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Concrete evidence

JCDecaux's London HQ challenged the architects to design a functional site while respecting the original listed building

The recently completed UK headquarters for JC Decaux, a leading supplier of street furniture, was designed by Foster and Partners. It has three distinct parts - a refurbished Grade II-listed 1930s office building, a new warehouse and a covered street linking the two.

Situated on the Great West Road in Brentford, west London, this simple and effective structure has won an award for excellence in construction in the Concrete Society Awards.

As the white render on the existing listed office building had to be retained, a material was sought for the warehouse that would respect its predecessor but express its own originality and create a clean, light and efficient image.The client and architect selected precast concrete, based on its aesthetic quality, its accuracy of finish and its ease of installation.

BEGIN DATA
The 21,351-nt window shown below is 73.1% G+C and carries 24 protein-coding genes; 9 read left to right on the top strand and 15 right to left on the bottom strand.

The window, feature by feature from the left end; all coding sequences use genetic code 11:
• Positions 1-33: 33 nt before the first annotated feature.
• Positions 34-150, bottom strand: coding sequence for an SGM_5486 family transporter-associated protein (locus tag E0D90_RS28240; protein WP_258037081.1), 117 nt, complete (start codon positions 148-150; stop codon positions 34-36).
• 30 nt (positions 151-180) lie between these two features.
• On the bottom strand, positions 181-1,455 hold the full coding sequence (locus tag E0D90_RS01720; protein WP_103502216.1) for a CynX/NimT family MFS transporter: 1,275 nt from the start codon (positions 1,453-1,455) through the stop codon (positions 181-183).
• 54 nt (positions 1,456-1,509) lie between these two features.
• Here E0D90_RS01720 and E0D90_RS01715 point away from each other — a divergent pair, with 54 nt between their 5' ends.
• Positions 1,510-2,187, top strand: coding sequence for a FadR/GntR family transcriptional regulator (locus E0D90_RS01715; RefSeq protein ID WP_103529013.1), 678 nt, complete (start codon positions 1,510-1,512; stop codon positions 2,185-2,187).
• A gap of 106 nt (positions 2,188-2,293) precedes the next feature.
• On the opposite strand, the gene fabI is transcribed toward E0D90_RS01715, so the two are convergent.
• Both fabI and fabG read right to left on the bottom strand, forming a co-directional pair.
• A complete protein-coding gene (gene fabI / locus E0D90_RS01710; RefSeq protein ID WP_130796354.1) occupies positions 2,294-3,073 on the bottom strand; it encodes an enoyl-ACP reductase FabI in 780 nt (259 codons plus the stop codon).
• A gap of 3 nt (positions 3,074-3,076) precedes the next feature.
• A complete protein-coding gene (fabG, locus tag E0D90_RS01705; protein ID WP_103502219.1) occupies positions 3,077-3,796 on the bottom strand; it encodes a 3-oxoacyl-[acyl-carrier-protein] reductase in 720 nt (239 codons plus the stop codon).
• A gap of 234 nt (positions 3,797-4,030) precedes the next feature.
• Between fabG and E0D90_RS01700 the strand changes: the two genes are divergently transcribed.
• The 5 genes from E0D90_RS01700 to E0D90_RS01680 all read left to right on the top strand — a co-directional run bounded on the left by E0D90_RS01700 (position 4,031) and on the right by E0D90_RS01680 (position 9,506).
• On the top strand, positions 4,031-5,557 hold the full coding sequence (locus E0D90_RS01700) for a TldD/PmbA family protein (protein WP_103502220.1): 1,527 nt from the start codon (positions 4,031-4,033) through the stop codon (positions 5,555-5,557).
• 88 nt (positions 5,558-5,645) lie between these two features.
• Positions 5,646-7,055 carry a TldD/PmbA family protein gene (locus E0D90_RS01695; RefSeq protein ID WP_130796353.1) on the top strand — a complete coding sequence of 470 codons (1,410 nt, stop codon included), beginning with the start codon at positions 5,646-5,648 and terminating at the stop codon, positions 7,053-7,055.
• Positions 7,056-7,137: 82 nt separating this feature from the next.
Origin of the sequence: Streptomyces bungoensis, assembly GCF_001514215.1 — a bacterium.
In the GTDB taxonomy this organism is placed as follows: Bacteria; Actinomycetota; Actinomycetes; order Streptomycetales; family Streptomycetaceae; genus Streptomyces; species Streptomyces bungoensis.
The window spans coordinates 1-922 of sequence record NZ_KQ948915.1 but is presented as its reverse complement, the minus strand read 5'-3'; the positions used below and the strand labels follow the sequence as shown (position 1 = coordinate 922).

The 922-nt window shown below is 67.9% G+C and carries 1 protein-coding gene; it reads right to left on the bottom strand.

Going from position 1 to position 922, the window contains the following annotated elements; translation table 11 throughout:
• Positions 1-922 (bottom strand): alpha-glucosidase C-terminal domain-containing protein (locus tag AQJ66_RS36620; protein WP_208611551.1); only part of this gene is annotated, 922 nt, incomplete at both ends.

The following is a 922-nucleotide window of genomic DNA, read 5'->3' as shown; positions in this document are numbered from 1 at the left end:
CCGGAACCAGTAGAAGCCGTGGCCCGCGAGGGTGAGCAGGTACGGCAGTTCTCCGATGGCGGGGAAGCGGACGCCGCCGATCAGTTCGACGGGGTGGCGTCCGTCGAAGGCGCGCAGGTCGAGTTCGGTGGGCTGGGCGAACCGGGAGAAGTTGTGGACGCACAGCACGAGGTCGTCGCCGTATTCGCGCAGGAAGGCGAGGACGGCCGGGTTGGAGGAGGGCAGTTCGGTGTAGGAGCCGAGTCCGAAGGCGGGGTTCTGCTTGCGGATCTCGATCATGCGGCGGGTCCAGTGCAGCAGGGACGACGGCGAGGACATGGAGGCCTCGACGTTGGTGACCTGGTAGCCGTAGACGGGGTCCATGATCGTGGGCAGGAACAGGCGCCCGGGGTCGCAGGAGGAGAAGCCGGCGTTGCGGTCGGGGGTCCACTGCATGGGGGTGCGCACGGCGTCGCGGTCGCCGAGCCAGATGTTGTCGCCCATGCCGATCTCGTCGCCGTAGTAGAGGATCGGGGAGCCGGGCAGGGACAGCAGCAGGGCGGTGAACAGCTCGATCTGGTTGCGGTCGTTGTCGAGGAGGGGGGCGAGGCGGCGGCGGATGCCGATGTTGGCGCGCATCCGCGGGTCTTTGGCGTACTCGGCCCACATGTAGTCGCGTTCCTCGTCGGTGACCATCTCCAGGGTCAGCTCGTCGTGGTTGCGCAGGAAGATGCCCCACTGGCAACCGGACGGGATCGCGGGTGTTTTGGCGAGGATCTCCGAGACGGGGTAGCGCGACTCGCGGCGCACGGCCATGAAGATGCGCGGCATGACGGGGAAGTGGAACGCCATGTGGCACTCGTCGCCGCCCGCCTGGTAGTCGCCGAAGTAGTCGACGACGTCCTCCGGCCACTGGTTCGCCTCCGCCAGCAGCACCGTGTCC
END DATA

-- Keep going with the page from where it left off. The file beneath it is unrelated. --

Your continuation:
The scheme was constructed in a precast reinforced concrete frame in sharp white concrete, which spans 15m at 9m centres.This internal grid is clad with 1,530m 2of white precast insulated concrete sandwich panels, providing a structurally solid appearance as well as providing speed and efficiency in construction.

The shell of the 3,000m 2building was completed in just one and a half weeks.

The patented structural insulation panel system is called hardwall cladding.The panels are made up in factory conditions and comprise 75mm thick concrete slabs with connection bars built in. Insulation board is laid over the top so that the connection bars protrude through and then another layer of concrete is cast, trapping the insulation within the structural panel. It uses unique 'Thermomass' glass fibre and polymer composite bars to tie the wall together.The panels are left to cure in the horizontal position and then stored vertically for monitoring, before being delivered to site.